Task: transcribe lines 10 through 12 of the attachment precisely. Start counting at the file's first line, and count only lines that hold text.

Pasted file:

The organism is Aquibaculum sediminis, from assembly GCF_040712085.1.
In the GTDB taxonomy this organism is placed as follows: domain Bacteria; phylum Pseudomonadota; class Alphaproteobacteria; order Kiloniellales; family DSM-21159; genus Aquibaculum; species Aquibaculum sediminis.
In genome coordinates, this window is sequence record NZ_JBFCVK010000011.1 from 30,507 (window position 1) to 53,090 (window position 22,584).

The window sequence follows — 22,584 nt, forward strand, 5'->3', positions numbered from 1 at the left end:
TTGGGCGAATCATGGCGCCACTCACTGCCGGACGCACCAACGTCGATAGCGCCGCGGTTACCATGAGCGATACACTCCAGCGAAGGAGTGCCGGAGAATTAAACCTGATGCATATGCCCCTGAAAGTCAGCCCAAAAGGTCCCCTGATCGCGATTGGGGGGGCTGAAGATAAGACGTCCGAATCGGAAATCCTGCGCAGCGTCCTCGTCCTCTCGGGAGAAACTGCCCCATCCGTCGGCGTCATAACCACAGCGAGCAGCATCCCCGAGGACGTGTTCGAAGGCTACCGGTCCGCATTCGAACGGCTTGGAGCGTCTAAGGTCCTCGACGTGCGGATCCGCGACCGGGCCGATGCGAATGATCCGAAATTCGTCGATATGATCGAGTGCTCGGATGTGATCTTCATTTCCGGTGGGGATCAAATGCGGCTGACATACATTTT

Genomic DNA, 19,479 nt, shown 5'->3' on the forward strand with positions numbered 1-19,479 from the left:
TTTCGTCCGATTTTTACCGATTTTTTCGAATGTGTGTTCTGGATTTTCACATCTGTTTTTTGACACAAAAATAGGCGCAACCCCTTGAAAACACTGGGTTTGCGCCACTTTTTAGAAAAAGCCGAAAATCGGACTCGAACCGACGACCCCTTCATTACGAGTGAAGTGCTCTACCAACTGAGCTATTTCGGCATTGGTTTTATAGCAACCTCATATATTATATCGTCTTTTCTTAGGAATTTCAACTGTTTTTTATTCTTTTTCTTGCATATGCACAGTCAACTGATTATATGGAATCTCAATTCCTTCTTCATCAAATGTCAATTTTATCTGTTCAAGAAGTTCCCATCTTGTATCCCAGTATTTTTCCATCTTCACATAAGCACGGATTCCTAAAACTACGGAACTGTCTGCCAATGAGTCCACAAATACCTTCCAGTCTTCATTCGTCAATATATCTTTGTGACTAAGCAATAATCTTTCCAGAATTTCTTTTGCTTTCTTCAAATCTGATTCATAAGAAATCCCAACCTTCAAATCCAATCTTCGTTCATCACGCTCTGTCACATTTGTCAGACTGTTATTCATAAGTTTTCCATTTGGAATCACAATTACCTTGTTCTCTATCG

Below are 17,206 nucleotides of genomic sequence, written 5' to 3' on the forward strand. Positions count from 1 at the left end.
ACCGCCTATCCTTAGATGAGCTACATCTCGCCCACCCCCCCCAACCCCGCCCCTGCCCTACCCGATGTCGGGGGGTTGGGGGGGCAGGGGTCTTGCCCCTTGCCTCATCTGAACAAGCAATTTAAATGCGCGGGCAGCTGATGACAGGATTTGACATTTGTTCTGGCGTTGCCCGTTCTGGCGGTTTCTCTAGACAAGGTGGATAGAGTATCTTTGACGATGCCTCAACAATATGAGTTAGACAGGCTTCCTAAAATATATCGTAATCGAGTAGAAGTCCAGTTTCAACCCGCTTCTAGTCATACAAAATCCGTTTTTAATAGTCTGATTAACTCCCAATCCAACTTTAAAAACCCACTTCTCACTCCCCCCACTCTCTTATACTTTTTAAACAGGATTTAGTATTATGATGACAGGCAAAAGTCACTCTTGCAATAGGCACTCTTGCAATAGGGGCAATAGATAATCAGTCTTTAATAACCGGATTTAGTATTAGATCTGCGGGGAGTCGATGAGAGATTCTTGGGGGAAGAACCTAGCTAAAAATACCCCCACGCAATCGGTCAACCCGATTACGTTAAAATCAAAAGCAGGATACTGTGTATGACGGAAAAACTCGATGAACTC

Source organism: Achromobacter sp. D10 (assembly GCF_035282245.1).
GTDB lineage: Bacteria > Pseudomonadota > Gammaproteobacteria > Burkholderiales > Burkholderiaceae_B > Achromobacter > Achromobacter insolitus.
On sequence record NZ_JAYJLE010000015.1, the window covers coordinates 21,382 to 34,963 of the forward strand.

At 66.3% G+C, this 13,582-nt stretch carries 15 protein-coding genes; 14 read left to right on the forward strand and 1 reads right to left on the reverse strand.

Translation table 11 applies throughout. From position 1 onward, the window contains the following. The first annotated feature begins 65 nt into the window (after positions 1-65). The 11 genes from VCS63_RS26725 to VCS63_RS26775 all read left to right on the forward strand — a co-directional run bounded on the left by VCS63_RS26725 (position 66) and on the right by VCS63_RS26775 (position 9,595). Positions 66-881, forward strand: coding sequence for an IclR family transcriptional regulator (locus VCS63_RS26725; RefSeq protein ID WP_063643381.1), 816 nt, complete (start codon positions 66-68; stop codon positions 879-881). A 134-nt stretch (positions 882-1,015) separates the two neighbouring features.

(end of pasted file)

Source organism: Achromobacter sp. D10 (assembly GCF_035282245.1).
GTDB lineage: Bacteria > Pseudomonadota > Gammaproteobacteria > Burkholderiales > Burkholderiaceae_B > Achromobacter > Achromobacter insolitus.
On sequence record NZ_JAYJLE010000015.1, the window covers coordinates 21,382 to 34,963 of the forward strand.